From Publishers Weekly
In 1997 the world was surprised to learn that scientists had cloned the first mammal, a sheep named Dolly. The lead scientist for the project, carried out at the Roslin Institute in Scotland, was Ian Wilmut, who in this engrossing book tells how he and his colleagues made their breakthrough. Many people were excited about the potential medical advances that cloning presented; others were convinced it was a step toward eugenics and human cloning. Wilmut, assisted by Highfield, science editor of Britain's Daily Telegraph
, argues passionately that cloning will revolutionize medicine and—perhaps a little too optimistically after the South Korean cloning scandal—that scientists can be relied on to behave. He explains why a blastocyst, the 200 cells present a few days after fertilization, is not an embryo and should be permitted in medical research. But Wilmut opposes the use of genetic enhancement to create "designer babies." The author is a bit defensive at times, but he explains his positions clearly so readers on both sides of this contentious issue will be able to re-examine and clarify their own convictions. 20 b&w illus. (June 12)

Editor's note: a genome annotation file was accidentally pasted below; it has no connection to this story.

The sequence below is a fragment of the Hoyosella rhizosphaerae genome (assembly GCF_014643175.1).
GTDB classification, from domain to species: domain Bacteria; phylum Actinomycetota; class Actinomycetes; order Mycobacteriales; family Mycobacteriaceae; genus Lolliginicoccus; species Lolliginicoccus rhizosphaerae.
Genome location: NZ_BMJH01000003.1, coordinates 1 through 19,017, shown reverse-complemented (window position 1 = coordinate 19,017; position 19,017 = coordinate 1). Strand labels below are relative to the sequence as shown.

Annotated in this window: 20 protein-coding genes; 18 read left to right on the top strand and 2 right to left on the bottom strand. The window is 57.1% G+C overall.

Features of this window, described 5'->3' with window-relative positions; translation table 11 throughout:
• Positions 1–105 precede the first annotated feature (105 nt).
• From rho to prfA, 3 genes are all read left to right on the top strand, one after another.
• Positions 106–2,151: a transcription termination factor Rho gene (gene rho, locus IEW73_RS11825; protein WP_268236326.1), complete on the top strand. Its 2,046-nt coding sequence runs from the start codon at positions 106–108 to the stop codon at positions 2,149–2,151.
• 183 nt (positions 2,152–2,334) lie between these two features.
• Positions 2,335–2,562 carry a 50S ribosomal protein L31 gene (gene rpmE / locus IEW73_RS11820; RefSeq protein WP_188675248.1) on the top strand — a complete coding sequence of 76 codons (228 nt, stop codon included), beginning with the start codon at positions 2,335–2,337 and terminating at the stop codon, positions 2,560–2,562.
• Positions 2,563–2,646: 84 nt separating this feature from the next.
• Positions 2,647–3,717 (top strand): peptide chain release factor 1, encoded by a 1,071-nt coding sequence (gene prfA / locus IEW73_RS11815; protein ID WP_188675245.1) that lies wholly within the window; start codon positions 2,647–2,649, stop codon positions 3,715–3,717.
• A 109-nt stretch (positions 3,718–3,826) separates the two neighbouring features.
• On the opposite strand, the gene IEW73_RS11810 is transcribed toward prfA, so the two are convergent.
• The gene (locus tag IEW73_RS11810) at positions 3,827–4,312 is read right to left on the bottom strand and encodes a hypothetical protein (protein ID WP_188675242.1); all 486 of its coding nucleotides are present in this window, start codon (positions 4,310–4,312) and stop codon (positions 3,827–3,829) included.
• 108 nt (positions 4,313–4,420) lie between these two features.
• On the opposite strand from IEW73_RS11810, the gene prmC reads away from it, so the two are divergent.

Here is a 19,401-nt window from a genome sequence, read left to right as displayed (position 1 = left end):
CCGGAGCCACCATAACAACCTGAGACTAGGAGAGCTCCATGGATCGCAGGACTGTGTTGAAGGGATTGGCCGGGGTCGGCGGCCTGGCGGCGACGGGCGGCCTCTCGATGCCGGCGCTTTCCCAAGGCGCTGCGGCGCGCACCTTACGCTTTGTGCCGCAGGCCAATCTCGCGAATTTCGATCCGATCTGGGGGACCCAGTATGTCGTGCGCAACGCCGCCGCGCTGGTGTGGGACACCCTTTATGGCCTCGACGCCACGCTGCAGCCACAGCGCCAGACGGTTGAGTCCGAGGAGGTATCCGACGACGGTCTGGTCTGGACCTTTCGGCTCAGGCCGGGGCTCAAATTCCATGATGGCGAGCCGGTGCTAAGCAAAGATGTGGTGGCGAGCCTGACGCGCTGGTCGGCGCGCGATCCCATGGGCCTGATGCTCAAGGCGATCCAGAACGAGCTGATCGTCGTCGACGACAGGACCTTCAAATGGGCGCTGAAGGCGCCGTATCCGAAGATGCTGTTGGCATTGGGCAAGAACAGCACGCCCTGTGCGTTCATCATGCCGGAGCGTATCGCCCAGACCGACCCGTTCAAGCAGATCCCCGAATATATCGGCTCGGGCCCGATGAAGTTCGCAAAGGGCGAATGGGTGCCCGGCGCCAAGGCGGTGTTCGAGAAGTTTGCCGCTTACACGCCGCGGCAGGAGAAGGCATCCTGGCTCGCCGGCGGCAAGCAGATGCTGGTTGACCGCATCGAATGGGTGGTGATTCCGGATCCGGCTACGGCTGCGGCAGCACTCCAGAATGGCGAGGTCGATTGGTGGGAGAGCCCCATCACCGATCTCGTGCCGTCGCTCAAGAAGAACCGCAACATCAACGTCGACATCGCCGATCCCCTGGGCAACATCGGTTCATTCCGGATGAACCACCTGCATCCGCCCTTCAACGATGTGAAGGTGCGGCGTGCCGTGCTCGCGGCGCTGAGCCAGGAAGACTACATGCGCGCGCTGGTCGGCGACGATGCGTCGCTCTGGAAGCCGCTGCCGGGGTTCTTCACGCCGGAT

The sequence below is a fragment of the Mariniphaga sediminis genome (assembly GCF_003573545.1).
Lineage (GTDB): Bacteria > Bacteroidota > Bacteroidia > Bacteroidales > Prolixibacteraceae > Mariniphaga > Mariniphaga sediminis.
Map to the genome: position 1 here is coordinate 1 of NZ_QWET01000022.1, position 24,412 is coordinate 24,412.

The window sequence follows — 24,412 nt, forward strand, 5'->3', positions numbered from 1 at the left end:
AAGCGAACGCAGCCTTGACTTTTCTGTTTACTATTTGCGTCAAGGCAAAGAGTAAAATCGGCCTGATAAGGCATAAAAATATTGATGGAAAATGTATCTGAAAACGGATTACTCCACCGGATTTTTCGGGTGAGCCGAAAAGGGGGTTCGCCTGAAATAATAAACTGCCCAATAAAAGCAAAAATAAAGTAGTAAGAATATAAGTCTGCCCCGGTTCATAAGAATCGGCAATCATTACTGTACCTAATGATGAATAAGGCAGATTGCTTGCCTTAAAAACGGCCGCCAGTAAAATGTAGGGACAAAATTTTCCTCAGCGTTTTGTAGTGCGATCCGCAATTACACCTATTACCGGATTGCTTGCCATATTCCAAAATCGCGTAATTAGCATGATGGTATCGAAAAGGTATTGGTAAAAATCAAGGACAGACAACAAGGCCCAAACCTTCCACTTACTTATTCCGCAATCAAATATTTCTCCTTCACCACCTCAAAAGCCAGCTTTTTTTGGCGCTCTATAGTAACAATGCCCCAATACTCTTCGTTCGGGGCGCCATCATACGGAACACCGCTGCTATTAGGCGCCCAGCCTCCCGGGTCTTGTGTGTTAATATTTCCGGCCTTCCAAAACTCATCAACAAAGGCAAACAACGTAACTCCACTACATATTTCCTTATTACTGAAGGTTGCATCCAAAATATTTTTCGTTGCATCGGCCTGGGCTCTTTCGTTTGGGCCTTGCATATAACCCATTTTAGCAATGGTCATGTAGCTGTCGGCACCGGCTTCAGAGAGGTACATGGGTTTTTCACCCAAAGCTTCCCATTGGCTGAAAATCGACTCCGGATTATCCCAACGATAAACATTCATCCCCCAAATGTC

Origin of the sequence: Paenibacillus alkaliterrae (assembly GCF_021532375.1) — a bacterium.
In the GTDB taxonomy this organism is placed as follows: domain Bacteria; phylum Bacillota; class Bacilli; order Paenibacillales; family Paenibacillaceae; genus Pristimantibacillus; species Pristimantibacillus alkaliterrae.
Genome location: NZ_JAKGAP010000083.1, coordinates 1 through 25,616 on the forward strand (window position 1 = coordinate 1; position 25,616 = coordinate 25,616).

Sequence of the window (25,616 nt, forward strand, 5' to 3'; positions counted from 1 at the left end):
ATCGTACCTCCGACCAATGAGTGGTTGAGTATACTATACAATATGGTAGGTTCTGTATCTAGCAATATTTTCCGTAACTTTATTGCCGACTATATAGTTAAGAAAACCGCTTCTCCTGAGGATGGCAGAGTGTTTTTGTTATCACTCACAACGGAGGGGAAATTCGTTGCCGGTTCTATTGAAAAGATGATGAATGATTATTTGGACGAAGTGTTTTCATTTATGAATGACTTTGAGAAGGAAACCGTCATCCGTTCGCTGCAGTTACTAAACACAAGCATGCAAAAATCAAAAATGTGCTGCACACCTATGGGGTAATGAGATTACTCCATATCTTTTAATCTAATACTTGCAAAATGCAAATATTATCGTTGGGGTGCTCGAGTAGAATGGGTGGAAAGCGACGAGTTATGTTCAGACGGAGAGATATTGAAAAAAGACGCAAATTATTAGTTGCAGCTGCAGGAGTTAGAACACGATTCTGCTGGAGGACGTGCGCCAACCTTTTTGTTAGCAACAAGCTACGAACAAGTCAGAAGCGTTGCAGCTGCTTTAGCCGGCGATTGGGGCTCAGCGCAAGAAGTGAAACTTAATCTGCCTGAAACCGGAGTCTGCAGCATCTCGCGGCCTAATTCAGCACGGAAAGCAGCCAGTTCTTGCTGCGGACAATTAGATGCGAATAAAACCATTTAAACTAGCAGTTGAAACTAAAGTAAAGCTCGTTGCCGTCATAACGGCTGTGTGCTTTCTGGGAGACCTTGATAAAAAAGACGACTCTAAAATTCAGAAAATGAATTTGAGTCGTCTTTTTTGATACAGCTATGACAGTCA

Copyright © Reed Business Information, a division of Reed Elsevier Inc. All rights reserved.
--This text refers to the
From Scientific American
"Fictional fascination with cloning has rarely focused on scientific fact but usually on issues of identity and how the sanctity of life will be challenged when 'ditto machines' of one kind or another create 'cookie cutter humans.' This obsession has led to endless confusion about what is possible and what is not." So writes Wilmut, leader of the team that 10 years ago cloned Dolly, the first animal created from an adult cell. He and Highfield, science editor of the Daily Telegraph in England, set out to separate fact from fiction. They succeed beautifully and go on to provide a forceful moral argument for cloning and its power to fight, and even eradicate, some of the most terrible diseases in existence. At the same time, this pioneer of cloning remains staunch in his opposition to using the procedure for human reproduction.
The book, despite its weighty concerns, avoids a moralizing tone and is exceedingly pleasant to read. To give a taste of the style: in explaining the arthritis that developed in Dolly's knee--unrelated, so far as they can tell, to cloning--the authors conclude that perhaps the condition "was inevitable for a corpulent sheep who had been indulged all her life and liked to stand up and beg on her rear legs."
Editors of Scientific American
--This text refers to the